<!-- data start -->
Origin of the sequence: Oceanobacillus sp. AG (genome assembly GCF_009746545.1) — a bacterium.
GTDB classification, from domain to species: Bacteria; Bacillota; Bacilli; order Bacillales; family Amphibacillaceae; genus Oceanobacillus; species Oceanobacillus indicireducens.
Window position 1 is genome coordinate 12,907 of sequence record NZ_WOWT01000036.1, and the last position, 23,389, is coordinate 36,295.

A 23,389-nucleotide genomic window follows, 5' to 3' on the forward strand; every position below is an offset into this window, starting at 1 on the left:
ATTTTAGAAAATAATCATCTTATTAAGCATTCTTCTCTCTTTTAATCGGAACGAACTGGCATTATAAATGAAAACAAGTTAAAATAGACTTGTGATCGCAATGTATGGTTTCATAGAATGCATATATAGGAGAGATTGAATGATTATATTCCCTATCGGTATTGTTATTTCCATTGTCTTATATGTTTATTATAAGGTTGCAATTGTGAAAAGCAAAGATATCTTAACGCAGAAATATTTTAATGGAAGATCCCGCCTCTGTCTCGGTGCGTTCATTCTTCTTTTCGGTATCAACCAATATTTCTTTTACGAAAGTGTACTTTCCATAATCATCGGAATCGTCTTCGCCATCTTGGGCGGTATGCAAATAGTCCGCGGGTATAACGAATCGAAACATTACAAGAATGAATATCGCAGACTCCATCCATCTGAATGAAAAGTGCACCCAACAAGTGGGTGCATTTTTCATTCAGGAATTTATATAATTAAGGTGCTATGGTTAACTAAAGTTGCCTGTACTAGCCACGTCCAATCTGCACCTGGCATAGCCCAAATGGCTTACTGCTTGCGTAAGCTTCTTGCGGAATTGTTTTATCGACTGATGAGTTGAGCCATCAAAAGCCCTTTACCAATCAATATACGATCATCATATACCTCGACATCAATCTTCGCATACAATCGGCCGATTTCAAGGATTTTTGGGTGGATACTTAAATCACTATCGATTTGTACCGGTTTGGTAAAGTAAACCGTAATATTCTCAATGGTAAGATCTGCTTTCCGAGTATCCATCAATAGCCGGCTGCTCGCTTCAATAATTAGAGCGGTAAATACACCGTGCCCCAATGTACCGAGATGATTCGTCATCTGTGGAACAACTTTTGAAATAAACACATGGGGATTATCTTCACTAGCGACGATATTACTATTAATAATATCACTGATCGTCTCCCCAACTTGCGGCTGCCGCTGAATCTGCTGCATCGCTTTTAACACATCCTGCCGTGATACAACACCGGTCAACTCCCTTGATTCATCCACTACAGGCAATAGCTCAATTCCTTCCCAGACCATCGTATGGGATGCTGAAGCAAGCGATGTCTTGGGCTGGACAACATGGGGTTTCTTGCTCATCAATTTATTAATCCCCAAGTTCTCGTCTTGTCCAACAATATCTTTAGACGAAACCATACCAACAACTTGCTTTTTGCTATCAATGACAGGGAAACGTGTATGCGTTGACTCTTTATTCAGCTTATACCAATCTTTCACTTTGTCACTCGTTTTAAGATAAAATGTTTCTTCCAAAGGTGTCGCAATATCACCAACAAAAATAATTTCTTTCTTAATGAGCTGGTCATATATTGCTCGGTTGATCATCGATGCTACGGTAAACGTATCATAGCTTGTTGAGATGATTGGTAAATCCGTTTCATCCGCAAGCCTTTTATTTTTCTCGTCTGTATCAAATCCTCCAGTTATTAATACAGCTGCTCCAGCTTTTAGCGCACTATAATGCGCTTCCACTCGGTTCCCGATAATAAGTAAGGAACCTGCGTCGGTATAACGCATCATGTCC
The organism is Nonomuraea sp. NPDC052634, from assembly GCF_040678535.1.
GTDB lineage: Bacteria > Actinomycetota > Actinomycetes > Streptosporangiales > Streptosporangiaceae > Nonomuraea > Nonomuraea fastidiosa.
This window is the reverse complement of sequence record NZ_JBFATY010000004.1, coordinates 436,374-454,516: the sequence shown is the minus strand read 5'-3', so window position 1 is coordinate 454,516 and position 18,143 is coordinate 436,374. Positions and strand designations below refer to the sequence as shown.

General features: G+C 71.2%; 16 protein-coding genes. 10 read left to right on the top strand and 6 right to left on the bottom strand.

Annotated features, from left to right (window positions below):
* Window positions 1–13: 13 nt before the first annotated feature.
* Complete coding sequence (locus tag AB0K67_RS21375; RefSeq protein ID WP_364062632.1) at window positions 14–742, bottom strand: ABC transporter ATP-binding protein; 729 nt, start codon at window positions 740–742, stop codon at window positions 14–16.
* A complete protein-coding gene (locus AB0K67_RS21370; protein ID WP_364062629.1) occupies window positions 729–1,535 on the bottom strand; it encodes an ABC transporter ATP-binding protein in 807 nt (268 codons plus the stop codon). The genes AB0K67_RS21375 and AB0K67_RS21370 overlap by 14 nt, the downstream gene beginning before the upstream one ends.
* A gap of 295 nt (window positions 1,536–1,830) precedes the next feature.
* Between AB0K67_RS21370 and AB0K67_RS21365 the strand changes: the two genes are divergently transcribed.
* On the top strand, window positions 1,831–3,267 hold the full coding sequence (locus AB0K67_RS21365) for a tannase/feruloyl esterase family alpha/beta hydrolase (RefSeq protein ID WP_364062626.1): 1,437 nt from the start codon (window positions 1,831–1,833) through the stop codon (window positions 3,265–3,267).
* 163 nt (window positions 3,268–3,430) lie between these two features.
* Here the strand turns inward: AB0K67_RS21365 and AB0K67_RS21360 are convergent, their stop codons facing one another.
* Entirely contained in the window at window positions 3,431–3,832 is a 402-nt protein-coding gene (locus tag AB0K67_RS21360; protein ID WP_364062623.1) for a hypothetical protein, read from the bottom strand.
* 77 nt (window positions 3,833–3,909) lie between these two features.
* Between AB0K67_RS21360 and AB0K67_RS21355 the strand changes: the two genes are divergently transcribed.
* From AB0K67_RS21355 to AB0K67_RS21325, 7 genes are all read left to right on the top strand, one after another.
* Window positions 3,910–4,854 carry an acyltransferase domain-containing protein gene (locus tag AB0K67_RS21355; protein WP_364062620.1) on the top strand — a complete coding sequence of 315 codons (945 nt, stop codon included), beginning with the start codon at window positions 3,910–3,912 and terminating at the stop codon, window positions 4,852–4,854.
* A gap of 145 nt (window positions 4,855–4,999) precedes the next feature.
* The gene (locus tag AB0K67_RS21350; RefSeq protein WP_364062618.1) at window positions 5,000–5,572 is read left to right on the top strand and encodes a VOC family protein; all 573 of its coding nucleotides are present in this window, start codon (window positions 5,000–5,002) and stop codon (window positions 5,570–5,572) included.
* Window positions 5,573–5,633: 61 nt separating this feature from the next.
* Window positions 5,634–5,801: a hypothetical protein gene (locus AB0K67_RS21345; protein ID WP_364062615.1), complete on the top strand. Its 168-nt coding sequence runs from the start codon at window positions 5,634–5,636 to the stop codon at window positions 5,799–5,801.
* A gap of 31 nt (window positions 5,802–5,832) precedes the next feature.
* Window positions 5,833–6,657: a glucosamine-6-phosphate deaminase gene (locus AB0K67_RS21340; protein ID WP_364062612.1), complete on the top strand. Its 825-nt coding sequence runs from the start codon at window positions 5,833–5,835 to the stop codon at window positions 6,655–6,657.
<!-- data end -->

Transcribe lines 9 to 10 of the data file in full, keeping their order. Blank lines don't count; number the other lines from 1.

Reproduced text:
General features: G+C 71.2%; 16 protein-coding genes. 10 read left to right on the top strand and 6 right to left on the bottom strand.

Annotated features, from left to right (window positions below):